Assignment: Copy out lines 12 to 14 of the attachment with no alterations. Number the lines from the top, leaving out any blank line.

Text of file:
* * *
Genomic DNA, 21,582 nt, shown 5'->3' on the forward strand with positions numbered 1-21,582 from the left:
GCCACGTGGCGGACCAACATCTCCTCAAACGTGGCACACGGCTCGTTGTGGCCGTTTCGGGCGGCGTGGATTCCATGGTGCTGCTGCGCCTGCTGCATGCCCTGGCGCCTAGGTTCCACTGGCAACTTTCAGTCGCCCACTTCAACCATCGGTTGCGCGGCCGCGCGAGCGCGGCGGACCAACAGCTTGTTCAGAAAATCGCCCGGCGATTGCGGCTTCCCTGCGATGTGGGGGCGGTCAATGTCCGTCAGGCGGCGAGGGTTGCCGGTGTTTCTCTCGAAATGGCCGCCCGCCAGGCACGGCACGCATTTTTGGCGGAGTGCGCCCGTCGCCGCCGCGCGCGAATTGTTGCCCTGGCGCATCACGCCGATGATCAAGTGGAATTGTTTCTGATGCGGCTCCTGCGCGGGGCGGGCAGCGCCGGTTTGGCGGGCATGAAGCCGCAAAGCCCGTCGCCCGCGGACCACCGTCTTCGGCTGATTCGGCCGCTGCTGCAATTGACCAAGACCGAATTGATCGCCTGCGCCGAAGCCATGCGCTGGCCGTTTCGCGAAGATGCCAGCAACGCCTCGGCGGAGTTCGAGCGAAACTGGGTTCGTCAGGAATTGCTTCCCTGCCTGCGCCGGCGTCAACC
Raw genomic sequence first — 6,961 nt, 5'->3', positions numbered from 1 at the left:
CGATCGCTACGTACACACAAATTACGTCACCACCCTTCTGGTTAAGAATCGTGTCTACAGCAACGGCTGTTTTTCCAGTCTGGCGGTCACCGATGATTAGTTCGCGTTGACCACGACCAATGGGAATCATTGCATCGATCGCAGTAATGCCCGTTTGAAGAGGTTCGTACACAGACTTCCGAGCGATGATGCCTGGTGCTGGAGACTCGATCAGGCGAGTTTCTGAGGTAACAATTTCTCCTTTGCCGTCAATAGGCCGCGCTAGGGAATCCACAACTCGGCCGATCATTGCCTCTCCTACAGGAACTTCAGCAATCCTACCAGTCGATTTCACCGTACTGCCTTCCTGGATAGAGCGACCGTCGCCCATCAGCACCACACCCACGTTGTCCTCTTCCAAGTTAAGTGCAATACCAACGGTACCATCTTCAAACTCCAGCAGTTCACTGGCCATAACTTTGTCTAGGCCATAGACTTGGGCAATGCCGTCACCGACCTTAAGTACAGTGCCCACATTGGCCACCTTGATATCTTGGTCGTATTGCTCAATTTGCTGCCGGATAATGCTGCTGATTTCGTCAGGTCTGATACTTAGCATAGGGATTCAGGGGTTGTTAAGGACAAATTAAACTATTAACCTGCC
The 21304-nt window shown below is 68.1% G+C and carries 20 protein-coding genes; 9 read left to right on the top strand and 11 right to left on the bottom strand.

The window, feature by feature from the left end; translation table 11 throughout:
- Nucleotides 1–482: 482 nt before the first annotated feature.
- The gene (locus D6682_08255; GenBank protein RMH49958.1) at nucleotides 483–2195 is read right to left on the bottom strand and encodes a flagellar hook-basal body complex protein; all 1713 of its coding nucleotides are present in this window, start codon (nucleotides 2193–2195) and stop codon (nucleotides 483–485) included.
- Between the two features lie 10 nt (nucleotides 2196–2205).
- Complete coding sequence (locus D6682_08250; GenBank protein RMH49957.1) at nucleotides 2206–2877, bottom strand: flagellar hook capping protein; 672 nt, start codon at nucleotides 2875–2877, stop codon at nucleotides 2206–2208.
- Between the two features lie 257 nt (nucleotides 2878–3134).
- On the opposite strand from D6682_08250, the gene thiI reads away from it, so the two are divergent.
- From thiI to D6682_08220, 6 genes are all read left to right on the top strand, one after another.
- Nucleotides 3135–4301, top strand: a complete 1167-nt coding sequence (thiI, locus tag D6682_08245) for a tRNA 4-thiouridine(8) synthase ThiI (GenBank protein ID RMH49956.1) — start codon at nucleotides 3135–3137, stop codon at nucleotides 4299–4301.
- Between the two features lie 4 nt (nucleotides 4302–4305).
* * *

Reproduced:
- On the opposite strand from D6682_08250, the gene thiI reads away from it, so the two are divergent.
- From thiI to D6682_08220, 6 genes are all read left to right on the top strand, one after another.
- Nucleotides 3135–4301, top strand: a complete 1167-nt coding sequence (thiI, locus tag D6682_08245) for a tRNA 4-thiouridine(8) synthase ThiI (GenBank protein ID RMH49956.1) — start codon at nucleotides 3135–3137, stop codon at nucleotides 4299–4301.